In the decades that followed the War of 1812, the United States swiftly and effectively established its sovereignty over the western Great Lakes. In the interstices of nation and empire, the political standing of Indians shifted from relatively autonomous subjects in a diffuse English empire to being wards within an exclusive model of statehood promoted through the Northwest Ordinance. The old French fur trade communities, like Michilimackinac, become part of a hierarchically structured antebellum world, with racial identifiers that consigned people of mixed ancestry to the margins of that society. During the last half of the nineteenth century, memories about the interracial nature of fur trade society were submerged, rejected by the prejudices of hypothetically mixing blood. In negotiating the boundaries of this newly emerging world, mixed-ancestry women proved particularly vulnerable. These women had acquired significant economic authority and increased autonomy under the French and British regimes, particularly when they were left fur trade widows. This article examines the pathways that government agents, particularly Indian agents, used to establish U.S. sovereignty in the region and how undercutting female agency became part of that process. This research suggests that some women often successfully responded to those threats while others were less successful. Memories about who these women were and the role that intermarriage played in this colonial world has been both whitened and homogenized by Great Lakes histories.
fur trade, voyageurs, Middle Ground, Catholic kin networks, Madame La Framboise, Magdelaine Marcot La Framboise, Thérèse Marcot Lasaliere Schindler, Elizabeth Mitchell, David Mitchell, Michilimackinac, Patrick Sinclair, John Jacob Astor, American Fur Company, Henry Puthuff, American Fur Company, Henry Baird, Elizabeth Baird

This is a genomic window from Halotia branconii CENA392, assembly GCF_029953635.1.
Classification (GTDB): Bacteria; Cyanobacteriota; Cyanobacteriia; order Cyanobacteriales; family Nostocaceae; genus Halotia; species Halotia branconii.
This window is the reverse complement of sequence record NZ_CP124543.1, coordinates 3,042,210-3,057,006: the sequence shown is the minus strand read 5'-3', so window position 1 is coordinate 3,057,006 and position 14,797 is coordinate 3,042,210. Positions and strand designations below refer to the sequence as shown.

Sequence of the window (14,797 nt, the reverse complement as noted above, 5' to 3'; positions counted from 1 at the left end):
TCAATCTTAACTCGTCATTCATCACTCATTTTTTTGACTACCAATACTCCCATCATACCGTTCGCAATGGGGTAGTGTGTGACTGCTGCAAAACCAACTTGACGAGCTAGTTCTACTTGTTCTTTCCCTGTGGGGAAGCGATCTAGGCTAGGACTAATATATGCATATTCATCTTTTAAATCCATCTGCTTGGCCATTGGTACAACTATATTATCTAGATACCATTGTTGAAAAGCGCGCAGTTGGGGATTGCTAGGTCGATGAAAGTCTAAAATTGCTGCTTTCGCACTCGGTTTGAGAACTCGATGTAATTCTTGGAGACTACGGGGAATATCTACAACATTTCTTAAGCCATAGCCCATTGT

United States -- Foreign relations -- Great Britain.
Great Britain -- Foreign relations -- United States.
United States -- Foreign relations -- 1801-1815.
Sailors -- United States -- Public opinion.
Public opinion -- United States -- History -- 19th century.
The bombardment of the USS Chesapeake by the HMS Leopard on June 22, 1807, outraged citizens of the young republic. Not only had three sailors been killed and eighteen more wounded, but the British had forcibly removed four other men that they claimed belonged to them. Angry Americans condemned the incident, demanded satisfaction, and prepared for war. Although the crisis abated, diplomatic negotiations failed to resolve the issue until late 1811, and the surviving sailors were not returned until the start of the War of 1812. How Americans recalled the Chesapeake disaster has never been satisfactory examined. The episode was, to be sure, a diplomatic cause celebre, suggesting that the U.S. flag afforded no protection against a British navy intent upon impressment. Yet the memory of the incident also reveals the contours and limits of American compassion toward sailors. If mariners received praise for economic contributions and wartime heroism, they nonetheless attracted suspicion when ashore. While concerned about issues of trade and neutral rights, Americans proved less interested in protecting and retrieving sailors seized by the British. The four impressed men from the ChesapeakeĞJenkin Ratford, David Martin, John Strachan, and William WareĞillustrate this social phenomenon. If Ratford received publicity because of his 1807 execution, the other three men, two of whom were persons of color, generally remained unnamed and ignored, not unlike other impressed sailors. As such, the Chesapeake episode illuminates American ambivalence toward the sailors of the young republic. Class and race rendered sailors anonymous in the public memory.
USS Chesapeake, HMS Leopard, Thomas Jefferson, James Madison, Impressment, Death, Maritime, Memory, James Barron, John Rodgers, Class, Sailors, Naval, Politics, Race